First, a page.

Tonight there’s aired the second part of a two part documentary by Gordon Ramsay about cocaine. This Autumn you’ll also be able to watch An Hour to Catch a Killer with Trevor Macdonald; Ross Kemp in Jail; and Serial Killed with Piers Morgan.
The Everton footballer Wayne Rooney, formerly of Manchester United, has been given a 100 hour comment service and banned from driving of two years. Drink-drive multi-millionaire Wayne Rooney was also ordered to pay £85 costs and a £85 victim surcharge. But now the question is what form will the community work take and where will the probation service send him? Will he end up litter picking or painting a park wall?
Other celebrities who’ve ended up doing community service for their crimes are singer Boy George, model Naomi Campbell, singer George Michael, footballer Joey Barton, and TV presenter Kirsty Gallacher. Some people believe that celebrities doing community service only ends up benefitting the celebs who have increased paparazzi exposure.
Naomi Campbell’s community service for hitting her housekeeper in the head with a mobile phone ended up more like a catwalk show:
Would a custodial sentence have been a better punishment?
Kirsty Gallacher, a Sky Sports presenter, was found to have 106 micrograms per 100ml of breath when the legal limit is 35 micrograms per 100ml of breath. She had been out drinking alcohol the night before and then after getting a taxi home she drove in her car to go and pick up her kids for a day out at Windsor Castle. Police spotted her driving all over the place and then stopped her, to discover her drink driving.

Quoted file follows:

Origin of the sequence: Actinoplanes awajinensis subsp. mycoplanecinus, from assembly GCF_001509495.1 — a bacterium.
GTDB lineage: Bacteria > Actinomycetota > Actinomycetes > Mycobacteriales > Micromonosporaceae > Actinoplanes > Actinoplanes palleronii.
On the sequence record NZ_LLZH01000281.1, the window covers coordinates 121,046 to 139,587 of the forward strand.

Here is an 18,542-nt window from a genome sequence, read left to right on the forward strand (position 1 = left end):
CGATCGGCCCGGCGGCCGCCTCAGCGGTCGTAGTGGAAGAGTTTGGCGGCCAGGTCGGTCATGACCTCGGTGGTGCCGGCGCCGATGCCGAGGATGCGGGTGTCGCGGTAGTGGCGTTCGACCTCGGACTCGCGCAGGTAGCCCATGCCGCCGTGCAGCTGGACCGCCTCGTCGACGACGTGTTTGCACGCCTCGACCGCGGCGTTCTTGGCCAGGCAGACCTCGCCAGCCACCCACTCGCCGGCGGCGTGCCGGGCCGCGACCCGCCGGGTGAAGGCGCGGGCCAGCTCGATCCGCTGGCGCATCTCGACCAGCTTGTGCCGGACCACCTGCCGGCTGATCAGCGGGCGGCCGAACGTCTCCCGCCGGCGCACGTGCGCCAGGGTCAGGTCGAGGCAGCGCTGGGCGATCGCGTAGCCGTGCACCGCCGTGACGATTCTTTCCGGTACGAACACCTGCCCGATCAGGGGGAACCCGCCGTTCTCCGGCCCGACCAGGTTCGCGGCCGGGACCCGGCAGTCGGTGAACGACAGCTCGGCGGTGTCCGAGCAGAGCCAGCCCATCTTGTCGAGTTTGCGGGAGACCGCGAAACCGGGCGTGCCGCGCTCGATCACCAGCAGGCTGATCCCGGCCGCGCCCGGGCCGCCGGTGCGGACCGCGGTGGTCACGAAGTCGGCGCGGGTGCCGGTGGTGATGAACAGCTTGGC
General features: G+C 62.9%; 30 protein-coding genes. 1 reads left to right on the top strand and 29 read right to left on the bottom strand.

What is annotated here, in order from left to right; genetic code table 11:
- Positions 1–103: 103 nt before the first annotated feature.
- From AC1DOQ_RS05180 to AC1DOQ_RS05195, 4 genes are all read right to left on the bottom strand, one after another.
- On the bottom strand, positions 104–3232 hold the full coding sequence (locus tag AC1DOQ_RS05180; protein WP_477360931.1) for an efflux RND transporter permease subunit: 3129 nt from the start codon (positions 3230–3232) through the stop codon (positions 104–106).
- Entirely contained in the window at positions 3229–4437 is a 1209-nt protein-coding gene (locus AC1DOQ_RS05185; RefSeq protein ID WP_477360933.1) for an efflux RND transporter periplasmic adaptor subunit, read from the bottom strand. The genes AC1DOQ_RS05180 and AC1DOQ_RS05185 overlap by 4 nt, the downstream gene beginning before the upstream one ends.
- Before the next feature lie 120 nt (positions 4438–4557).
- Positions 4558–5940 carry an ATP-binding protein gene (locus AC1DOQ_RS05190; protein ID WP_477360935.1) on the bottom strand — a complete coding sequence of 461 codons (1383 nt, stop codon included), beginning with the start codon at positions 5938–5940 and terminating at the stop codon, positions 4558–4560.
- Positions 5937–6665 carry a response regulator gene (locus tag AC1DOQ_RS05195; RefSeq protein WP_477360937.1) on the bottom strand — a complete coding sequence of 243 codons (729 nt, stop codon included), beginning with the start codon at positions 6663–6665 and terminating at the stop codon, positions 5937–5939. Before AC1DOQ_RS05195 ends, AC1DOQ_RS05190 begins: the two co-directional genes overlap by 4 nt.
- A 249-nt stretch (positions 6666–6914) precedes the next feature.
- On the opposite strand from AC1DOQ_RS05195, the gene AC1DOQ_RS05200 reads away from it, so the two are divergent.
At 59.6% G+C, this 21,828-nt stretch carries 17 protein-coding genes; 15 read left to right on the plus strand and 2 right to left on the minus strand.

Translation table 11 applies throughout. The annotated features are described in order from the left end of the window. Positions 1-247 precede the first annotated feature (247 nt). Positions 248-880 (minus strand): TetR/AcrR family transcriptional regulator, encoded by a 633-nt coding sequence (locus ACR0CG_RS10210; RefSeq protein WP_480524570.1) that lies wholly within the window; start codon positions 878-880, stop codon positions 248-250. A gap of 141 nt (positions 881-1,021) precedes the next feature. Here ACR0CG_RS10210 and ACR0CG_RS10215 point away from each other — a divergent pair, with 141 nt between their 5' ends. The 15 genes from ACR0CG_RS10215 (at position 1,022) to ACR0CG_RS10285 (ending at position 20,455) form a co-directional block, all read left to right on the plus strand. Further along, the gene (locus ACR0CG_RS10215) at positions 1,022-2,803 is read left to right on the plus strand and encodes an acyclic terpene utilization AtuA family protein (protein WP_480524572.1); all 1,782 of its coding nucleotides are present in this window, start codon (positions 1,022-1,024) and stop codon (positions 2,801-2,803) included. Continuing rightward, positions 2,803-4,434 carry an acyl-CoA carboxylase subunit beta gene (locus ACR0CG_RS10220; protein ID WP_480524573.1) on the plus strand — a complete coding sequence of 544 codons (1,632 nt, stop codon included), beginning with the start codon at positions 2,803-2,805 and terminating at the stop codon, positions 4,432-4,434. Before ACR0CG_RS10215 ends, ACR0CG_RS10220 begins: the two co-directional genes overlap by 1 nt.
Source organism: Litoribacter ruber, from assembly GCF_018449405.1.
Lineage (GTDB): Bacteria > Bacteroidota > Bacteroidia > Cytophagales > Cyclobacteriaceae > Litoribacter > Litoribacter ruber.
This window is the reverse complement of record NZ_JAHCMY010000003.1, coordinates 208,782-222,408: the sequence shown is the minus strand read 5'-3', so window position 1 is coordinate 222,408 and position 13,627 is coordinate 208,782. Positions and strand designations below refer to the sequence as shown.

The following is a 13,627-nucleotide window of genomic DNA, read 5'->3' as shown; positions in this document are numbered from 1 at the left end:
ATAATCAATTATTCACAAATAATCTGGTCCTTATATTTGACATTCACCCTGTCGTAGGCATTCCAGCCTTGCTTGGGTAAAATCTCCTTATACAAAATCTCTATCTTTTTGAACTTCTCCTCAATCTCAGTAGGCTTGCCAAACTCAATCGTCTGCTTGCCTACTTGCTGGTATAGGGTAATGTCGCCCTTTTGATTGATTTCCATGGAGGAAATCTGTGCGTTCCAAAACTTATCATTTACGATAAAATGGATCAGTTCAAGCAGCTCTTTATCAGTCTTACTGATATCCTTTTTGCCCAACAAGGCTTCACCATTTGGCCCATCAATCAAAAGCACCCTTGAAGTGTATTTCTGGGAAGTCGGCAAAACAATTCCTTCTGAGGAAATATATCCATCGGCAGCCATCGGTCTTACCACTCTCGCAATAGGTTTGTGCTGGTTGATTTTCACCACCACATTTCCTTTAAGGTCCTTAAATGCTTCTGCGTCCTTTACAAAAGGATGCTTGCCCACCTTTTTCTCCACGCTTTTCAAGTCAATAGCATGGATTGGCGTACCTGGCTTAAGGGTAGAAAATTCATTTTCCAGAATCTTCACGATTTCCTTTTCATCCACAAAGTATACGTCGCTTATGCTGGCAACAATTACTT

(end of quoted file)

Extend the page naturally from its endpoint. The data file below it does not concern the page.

In court today her punishment for being found guilty of drink driving was a two year driving ban which could be reduced by six months if she opted to take part in a driving safety course at a later date. She has to do 100 hours of unpaid community service and was ordered to pay £85 in court charges and a separate surcharge of £85.
Kirsty must have been drinking a lot the night before for the alcohol to be so high in her system. The NHS recommends that if you drink alcohol, you don’t do it excessively:
As a teenager it is really important to keep away from drinking alcohol. It can lead to risky behaviours, such as driving when you shouldn’t, or having unprotected sex. Moreover drinking large amounts of alcohol at one time or very rapidly can cause alcohol poisoning, which can lead to coma or even death.
There are often newspaper exposes of how cushy it is in prison: drugs on tap, computer games… a bit like a luxury hotel. Well a court case agains the Ministry of Justice is shedding some light on what Feltham Youth Offender Institute is like for some of guests.
- locked in his cell for 23 and a half hours a day and denied the education to which he is legally entitled
- let out of his cell for only half an hour a day to make phonecalls, take a shower or be given medication.
- not allowed into the gym
- one-third of imprisoned children spent time in isolation
Just over 2 minutes into this BBC art news report there is a section about Arthur Fellig’s photography of Depression era New York. Fellig’s photography created a debate many years ago in journalism which still continues to this day about where the limits lie in showing images of violence in the news. Murder is my Business is the name of the exhibition.